Thursday, October 22, 2009

Necessity is the Mother

Necessity is the mother of invention. So how much inspiration and invention can you expect from the person who has everything? For new ideas, turn to the person who has nothing.

This is the thinking behind an Utne Reader article that suggests the economically deprived city of Detriot may lead the way as a shining example of successful, sustainable, urban farming. According to historian Mark Dowie the fact that Detroit "is home to zero grocery chains or big-box stores—leaving 80 percent of the population to get their food from convenience stores, liquor stores, and gas stations—helps position it to 'become the world’s first 100 percent food self-sufficient city.'”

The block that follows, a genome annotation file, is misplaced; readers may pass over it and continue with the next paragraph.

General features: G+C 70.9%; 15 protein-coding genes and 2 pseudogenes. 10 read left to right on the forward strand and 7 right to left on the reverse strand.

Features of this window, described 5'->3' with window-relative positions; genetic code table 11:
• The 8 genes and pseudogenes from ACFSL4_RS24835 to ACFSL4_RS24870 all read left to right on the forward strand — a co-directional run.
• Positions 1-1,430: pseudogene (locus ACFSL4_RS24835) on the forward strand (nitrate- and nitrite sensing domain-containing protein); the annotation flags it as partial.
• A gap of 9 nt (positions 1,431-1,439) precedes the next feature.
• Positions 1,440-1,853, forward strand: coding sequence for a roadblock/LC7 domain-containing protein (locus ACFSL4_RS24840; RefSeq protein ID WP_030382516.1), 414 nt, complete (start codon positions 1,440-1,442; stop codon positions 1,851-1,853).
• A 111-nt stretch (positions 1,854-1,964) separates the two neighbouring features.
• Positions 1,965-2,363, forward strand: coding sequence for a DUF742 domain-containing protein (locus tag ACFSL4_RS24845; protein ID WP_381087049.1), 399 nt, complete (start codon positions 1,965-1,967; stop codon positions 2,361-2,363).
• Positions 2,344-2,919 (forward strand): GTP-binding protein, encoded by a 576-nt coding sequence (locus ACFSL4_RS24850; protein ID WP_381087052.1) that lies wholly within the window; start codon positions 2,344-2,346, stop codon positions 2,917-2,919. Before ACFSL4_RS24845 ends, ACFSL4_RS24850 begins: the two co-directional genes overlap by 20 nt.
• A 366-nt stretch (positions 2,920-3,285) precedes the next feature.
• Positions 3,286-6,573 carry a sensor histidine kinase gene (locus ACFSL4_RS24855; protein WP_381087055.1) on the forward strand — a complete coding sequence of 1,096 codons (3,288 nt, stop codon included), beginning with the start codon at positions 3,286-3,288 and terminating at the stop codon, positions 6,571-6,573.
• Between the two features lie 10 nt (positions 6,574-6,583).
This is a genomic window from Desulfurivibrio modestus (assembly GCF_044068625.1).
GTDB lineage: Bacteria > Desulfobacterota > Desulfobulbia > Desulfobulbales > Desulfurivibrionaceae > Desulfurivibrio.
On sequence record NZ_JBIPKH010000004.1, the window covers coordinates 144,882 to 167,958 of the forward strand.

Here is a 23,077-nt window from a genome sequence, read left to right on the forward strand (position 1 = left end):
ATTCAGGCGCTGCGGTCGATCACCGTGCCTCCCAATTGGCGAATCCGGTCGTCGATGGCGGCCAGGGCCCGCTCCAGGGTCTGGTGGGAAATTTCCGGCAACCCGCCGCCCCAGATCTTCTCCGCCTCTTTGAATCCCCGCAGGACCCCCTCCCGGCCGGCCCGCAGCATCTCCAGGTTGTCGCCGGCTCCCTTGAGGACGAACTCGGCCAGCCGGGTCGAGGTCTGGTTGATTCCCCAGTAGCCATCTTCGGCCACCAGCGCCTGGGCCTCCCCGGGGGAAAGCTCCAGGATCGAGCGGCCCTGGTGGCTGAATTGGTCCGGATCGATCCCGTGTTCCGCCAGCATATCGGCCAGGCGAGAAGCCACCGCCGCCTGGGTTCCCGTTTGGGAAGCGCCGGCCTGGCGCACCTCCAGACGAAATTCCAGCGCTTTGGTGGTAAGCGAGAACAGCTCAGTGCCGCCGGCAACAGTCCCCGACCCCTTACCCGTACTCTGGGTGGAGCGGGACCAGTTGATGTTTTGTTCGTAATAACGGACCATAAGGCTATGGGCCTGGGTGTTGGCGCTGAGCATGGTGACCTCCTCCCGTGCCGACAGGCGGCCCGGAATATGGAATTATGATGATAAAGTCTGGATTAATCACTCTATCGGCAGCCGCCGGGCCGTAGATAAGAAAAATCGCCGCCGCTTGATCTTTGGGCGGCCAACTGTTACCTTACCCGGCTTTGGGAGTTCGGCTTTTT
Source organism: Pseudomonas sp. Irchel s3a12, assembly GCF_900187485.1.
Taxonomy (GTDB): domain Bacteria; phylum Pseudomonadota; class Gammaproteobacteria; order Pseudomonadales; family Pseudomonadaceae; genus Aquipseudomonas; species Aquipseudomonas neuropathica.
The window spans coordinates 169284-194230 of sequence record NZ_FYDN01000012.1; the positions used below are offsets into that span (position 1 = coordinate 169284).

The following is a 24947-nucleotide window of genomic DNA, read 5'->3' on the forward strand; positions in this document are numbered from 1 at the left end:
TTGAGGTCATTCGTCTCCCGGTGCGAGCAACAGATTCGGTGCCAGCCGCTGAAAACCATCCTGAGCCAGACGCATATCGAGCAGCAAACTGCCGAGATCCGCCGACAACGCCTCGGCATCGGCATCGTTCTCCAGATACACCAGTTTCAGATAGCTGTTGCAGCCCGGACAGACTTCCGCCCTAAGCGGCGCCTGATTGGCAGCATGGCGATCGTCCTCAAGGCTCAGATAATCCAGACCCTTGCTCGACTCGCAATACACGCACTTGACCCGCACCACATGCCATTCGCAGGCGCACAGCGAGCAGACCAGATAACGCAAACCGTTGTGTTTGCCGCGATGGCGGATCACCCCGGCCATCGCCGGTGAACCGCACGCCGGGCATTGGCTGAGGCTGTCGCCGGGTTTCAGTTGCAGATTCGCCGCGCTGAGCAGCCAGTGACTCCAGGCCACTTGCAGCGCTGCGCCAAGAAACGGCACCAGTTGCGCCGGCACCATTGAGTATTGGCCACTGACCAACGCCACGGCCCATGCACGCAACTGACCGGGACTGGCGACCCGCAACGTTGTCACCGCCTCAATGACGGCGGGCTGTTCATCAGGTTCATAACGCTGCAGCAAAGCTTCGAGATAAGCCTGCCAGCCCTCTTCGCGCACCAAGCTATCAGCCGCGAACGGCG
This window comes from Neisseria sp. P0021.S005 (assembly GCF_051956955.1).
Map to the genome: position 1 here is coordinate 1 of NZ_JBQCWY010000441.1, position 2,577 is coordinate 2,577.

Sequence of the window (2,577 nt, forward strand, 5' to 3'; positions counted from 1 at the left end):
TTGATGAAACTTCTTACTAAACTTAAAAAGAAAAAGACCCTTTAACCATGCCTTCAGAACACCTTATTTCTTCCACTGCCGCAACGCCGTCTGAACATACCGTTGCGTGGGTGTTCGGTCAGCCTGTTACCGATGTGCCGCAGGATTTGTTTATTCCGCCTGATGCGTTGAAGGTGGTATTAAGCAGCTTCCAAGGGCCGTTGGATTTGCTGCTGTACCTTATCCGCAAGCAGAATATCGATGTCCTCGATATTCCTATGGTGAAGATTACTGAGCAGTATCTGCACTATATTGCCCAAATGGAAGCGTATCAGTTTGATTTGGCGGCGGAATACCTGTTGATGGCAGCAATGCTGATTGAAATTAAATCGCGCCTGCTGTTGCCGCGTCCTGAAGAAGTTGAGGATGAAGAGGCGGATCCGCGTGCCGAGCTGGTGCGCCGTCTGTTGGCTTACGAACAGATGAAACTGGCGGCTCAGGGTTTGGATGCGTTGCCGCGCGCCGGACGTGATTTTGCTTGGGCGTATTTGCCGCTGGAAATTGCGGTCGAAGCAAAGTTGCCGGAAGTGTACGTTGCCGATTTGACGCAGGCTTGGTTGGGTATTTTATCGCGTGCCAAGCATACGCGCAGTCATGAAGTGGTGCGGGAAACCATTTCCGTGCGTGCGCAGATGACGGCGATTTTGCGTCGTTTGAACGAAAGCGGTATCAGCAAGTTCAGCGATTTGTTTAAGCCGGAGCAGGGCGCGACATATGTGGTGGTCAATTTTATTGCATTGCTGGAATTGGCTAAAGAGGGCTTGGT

Dowie meets some forward-thinking Detroiters “who imagine growing food among the ruins.” He writes about people who share visions of “chard and tomatoes on vacant lots (there are over 103,000 in Detroit, 60,000 city-owned), orchards on former school grounds, mushrooms in open basements, fish in abandoned factories . . . livestock grazing on former golf courses, high-rise farms in old hotels,” and many other adaptive farming techniques.

Read more at The Utne Reader.